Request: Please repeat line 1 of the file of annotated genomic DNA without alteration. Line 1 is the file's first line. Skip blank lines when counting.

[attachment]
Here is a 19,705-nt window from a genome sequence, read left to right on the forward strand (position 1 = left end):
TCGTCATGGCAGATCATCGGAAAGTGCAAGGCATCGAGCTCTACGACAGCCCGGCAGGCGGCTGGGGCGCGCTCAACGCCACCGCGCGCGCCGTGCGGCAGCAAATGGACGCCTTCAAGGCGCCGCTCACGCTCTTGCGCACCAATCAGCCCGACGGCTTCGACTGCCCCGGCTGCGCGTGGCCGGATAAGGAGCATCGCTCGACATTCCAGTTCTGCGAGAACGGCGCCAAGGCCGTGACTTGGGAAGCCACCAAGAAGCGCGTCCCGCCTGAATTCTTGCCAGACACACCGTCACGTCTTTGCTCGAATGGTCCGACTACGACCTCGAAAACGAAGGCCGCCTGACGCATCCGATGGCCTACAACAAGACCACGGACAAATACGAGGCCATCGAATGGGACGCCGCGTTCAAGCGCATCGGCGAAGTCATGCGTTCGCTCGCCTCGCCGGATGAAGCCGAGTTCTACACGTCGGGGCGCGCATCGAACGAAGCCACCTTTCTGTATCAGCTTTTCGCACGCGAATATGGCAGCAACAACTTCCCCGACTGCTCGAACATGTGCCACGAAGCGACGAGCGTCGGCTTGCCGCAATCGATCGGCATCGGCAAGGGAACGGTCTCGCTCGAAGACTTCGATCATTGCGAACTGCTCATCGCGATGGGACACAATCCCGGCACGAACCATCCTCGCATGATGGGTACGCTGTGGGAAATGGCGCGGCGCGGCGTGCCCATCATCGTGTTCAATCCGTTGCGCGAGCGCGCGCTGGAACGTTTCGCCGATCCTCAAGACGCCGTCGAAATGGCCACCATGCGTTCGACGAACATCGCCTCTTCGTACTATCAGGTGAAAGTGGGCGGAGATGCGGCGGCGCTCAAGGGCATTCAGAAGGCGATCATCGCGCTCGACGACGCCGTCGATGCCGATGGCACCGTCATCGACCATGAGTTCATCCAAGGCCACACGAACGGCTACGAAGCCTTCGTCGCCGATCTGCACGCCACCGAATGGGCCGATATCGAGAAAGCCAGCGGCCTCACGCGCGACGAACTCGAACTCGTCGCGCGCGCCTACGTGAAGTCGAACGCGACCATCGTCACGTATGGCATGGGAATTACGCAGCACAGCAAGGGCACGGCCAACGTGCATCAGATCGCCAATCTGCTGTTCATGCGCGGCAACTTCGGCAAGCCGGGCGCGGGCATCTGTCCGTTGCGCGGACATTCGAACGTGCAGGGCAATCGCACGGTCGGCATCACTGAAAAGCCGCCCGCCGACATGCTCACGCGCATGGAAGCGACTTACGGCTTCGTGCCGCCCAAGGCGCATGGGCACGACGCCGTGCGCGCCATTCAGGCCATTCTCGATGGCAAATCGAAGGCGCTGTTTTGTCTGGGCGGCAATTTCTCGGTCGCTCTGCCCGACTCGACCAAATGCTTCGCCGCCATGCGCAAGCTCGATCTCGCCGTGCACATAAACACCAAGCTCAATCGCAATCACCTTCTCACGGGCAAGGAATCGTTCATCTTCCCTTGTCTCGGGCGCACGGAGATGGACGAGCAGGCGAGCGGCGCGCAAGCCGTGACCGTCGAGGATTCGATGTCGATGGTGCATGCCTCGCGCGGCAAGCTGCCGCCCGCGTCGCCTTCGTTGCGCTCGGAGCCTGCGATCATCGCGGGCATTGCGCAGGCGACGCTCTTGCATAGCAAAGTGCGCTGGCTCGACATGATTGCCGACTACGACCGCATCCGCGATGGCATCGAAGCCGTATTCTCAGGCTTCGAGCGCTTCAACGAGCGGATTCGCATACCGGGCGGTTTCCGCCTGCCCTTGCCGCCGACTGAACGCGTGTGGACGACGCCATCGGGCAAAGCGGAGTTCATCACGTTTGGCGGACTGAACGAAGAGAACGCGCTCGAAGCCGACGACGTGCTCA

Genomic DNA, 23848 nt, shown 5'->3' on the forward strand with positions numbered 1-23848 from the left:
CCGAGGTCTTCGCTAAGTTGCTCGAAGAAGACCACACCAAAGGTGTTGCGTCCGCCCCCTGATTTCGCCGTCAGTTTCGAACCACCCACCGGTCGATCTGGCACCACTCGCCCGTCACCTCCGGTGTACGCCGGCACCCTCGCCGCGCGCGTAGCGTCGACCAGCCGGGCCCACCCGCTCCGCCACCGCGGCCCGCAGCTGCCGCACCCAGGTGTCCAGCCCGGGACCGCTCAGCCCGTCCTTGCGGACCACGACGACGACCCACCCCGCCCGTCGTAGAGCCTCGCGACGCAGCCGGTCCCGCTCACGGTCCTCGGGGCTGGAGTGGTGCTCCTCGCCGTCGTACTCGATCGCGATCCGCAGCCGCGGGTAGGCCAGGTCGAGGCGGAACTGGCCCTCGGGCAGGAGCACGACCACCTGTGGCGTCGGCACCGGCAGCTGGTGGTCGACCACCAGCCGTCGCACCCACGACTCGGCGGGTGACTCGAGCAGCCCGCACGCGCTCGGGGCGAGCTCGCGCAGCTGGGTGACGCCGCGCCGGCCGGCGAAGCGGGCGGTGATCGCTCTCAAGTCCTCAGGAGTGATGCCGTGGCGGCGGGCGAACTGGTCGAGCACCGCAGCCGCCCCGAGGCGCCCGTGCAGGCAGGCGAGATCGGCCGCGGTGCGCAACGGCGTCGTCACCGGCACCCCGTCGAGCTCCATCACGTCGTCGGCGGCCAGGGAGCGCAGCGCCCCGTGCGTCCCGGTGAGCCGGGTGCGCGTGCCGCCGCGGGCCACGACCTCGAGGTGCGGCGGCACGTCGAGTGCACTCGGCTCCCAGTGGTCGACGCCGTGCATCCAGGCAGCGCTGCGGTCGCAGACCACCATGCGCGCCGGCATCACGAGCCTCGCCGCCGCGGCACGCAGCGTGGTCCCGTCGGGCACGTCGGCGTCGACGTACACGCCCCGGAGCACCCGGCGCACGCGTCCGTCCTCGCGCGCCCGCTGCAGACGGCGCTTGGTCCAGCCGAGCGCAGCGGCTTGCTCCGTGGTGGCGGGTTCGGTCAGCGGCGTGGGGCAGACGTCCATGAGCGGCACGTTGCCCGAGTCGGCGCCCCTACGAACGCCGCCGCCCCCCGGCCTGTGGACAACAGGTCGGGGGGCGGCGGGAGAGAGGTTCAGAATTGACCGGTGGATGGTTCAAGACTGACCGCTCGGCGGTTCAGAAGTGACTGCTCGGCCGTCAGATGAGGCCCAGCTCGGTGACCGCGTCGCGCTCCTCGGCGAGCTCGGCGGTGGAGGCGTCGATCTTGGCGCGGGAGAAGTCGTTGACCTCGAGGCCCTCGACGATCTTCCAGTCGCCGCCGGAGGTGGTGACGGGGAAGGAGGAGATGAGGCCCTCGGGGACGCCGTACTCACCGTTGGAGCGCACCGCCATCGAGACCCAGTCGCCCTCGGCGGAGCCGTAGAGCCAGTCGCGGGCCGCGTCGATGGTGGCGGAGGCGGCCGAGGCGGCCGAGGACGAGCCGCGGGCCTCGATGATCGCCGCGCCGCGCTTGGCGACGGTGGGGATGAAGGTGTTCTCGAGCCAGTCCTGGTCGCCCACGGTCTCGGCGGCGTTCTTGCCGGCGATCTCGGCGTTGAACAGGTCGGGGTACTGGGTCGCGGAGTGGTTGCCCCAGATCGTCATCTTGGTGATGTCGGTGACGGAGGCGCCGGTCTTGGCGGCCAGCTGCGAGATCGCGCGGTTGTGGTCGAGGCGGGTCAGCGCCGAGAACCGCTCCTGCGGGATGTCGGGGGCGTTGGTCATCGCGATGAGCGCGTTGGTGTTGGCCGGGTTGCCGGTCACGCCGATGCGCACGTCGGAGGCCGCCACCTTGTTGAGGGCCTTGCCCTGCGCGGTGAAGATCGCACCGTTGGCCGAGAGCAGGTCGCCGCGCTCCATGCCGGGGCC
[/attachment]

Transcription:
Here is a 19,705-nt window from a genome sequence, read left to right on the forward strand (position 1 = left end):